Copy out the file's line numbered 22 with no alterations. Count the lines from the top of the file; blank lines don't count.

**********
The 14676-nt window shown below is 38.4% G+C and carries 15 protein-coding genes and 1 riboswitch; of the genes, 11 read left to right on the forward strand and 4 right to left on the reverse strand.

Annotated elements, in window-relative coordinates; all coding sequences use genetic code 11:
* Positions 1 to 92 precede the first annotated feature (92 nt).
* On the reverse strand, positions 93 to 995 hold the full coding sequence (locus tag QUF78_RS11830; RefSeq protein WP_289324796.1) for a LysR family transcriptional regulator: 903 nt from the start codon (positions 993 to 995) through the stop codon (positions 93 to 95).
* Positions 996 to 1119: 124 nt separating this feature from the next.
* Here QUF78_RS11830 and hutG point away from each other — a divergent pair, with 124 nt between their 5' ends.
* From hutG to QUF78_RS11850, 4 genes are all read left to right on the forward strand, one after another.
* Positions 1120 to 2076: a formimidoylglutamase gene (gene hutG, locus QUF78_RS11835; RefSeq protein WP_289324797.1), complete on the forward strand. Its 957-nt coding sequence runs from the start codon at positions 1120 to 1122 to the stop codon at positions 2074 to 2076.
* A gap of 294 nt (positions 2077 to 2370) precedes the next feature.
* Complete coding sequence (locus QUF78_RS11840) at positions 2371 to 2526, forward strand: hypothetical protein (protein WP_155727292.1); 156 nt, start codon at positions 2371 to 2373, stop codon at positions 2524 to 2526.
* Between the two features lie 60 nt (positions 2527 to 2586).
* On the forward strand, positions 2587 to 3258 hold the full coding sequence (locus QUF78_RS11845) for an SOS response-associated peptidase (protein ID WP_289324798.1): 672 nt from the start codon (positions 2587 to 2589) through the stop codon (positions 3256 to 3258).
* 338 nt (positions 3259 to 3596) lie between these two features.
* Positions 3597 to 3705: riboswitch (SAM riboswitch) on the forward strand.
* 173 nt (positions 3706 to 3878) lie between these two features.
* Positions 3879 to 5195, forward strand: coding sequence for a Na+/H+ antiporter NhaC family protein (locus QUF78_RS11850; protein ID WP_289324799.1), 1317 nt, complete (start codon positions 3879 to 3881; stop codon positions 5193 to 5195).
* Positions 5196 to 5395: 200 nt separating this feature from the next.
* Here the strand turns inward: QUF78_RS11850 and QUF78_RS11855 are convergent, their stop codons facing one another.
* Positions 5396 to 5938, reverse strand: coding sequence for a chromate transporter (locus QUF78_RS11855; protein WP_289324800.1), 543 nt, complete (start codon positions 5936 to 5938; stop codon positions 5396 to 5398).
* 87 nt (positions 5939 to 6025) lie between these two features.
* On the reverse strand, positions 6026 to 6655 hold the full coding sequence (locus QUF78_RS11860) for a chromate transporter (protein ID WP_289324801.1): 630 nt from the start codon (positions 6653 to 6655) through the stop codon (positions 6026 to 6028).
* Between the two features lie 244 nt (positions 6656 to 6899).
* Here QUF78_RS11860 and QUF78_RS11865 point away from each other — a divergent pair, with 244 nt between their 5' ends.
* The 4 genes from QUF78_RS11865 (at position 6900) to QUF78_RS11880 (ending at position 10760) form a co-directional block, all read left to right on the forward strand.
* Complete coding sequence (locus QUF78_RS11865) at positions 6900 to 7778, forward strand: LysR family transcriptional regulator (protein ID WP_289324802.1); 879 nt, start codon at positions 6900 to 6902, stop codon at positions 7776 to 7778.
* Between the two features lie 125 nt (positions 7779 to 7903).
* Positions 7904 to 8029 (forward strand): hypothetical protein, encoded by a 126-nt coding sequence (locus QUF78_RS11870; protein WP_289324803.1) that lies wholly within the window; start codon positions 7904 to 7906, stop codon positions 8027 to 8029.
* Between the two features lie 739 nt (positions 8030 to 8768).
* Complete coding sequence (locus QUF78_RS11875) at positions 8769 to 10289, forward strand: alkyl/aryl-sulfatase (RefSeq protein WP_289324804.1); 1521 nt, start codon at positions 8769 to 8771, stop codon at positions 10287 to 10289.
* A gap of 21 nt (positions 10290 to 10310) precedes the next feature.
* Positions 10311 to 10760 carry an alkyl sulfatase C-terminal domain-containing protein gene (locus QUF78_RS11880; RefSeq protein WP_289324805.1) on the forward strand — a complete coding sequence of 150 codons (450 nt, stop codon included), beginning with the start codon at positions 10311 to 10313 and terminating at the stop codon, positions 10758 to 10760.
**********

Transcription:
* Between the two features lie 244 nt (positions 6656 to 6899).